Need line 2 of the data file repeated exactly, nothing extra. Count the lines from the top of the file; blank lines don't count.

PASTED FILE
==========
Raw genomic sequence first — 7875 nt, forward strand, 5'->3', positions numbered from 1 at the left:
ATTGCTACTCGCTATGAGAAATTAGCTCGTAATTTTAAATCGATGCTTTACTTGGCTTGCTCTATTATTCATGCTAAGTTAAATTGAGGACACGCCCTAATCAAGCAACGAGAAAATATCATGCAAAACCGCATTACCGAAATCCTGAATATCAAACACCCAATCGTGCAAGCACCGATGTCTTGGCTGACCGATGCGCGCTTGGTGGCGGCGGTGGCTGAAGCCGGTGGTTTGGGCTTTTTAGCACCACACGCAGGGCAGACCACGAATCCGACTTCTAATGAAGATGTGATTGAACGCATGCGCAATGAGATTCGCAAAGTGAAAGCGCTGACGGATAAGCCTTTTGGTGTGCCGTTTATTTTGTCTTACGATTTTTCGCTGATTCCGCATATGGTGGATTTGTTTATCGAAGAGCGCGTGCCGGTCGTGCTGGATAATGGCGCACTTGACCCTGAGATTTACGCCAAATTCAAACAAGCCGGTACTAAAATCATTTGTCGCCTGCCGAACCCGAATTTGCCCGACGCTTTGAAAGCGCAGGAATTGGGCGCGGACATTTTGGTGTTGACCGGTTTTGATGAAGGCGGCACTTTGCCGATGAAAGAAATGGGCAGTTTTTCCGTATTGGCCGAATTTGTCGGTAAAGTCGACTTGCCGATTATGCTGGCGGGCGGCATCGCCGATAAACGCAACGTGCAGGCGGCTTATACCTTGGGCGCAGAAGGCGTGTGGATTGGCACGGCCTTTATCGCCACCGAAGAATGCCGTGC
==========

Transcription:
ATTGCTACTCGCTATGAGAAATTAGCTCGTAATTTTAAATCGATGCTTTACTTGGCTTGCTCTATTATTCATGCTAAGTTAAATTGAGGACACGCCCTAATCAAGCAACGAGAAAATATCATGCAAAACCGCATTACCGAAATCCTGAATATCAAACACCCAATCGTGCAAGCACCGATGTCTTGGCTGACCGATGCGCGCTTGGTGGCGGCGGTGGCTGAAGCCGGTGGTTTGGGCTTTTTAGCACCACACGCAGGGCAGACCACGAATCCGACTTCTAATGAAGATGTGATTGAACGCATGCGCAATGAGATTCGCAAAGTGAAAGCGCTGACGGATAAGCCTTTTGGTGTGCCGTTTATTTTGTCTTACGATTTTTCGCTGATTCCGCATATGGTGGATTTGTTTATCGAAGAGCGCGTGCCGGTCGTGCTGGATAATGGCGCACTTGACCCTGAGATTTACGCCAAATTCAAACAAGCCGGTACTAAAATCATTTGTCGCCTGCCGAACCCGAATTTGCCCGACGCTTTGAAAGCGCAGGAATTGGGCGCGGACATTTTGGTGTTGACCGGTTTTGATGAAGGCGGCACTTTGCCGATGAAAGAAATGGGCAGTTTTTCCGTATTGGCCGAATTTGTCGGTAAAGTCGACTTGCCGATTATGCTGGCGGGCGGCATCGCCGATAAACGCAACGTGCAGGCGGCTTATACCTTGGGCGCAGAAGGCGTGTGGATTGGCACGGCCTTTATCGCCACCGAAGAATGCCGTGC